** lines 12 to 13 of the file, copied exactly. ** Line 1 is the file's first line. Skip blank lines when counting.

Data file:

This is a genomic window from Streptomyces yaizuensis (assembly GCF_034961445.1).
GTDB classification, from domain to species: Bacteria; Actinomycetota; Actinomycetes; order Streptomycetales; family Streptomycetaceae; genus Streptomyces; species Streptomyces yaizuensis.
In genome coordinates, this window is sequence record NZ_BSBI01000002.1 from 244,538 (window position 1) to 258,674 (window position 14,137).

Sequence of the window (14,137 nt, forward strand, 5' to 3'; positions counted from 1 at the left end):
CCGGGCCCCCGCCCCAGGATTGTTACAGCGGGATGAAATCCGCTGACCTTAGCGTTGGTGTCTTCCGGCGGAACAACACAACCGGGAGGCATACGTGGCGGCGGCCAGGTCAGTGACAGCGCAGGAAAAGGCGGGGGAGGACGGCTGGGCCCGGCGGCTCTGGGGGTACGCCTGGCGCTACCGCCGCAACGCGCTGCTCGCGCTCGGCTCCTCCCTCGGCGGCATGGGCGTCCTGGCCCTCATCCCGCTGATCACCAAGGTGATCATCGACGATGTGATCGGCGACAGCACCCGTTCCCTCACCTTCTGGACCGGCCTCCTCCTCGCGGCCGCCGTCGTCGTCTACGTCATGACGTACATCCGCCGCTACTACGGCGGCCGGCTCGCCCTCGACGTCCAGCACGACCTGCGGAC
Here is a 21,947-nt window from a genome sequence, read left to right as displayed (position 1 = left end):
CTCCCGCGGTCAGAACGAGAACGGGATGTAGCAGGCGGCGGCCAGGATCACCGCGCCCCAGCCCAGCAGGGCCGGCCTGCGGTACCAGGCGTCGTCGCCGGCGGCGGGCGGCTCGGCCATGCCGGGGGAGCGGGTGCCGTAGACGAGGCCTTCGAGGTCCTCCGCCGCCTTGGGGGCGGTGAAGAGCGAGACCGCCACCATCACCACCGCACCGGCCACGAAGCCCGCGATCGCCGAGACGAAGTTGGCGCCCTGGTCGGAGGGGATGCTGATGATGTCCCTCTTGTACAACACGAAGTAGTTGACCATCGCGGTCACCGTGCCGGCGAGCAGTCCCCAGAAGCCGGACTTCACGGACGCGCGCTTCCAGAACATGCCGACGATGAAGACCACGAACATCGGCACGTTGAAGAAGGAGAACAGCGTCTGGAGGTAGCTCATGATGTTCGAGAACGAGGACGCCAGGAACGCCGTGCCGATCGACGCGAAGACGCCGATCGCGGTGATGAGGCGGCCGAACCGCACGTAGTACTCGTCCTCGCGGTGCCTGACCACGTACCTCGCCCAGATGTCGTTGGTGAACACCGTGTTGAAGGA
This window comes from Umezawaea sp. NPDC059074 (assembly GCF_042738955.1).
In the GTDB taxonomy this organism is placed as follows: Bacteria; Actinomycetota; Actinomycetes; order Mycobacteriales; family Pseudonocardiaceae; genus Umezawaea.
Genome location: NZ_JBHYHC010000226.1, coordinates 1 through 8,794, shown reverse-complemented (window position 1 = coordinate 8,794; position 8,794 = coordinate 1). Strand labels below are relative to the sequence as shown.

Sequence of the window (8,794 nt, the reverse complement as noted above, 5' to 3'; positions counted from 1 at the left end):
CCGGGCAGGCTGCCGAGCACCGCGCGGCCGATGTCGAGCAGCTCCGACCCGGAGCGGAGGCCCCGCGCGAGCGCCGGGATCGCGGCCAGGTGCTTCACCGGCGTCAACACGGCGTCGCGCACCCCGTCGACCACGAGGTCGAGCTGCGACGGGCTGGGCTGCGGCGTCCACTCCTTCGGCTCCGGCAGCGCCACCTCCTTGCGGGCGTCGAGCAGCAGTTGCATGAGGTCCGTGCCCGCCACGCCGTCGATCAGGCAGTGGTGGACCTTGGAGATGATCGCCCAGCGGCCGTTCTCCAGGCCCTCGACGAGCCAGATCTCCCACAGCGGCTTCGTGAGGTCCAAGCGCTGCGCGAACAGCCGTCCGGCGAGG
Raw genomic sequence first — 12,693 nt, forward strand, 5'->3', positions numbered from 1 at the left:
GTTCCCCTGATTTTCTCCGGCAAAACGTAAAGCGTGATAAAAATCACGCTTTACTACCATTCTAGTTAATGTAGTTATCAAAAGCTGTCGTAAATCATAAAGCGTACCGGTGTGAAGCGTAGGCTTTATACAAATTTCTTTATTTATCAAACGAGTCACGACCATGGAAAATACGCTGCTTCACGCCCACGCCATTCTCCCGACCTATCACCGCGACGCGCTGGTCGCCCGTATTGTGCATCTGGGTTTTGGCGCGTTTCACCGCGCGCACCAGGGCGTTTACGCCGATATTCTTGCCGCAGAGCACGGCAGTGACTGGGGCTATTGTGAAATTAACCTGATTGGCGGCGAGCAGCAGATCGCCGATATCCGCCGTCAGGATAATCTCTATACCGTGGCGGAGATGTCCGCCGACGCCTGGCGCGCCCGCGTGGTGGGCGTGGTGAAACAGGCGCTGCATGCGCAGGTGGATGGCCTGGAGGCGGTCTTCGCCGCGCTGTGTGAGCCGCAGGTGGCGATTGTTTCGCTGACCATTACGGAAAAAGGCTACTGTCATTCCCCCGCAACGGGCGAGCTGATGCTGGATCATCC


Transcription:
CCGGGCAGGCTGCCGAGCACCGCGCGGCCGATGTCGAGCAGCTCCGACCCGGAGCGGAGGCCCCGCGCGAGCGCCGGGATCGCGGCCAGGTGCTTCACCGGCGTCAACACGGCGTCGCGCACCCCGTCGACCACGAGGTCGAGCTGCGACGGGCTGGGCTGCGGCGTCCACTCCTTCGGCTCCGGCAGCGCCACCTCCTTGCGGGCGTCGAGCAGCAGTTGCATGAGGTCCGTGCCCGCCACGCCGTCGATCAGGCAGTGGTGGACCTTGGAGATGATCGCCCAGCGGCCGTTCTCCAGGCCCTCGACGAGCCAGATCTCCCACAGCGGCTTCGTGAGGTCCAAGCGCTGCGCGAACAGCCGTCCGGCGAGG
Raw genomic sequence first — 12,693 nt, forward strand, 5'->3', positions numbered from 1 at the left: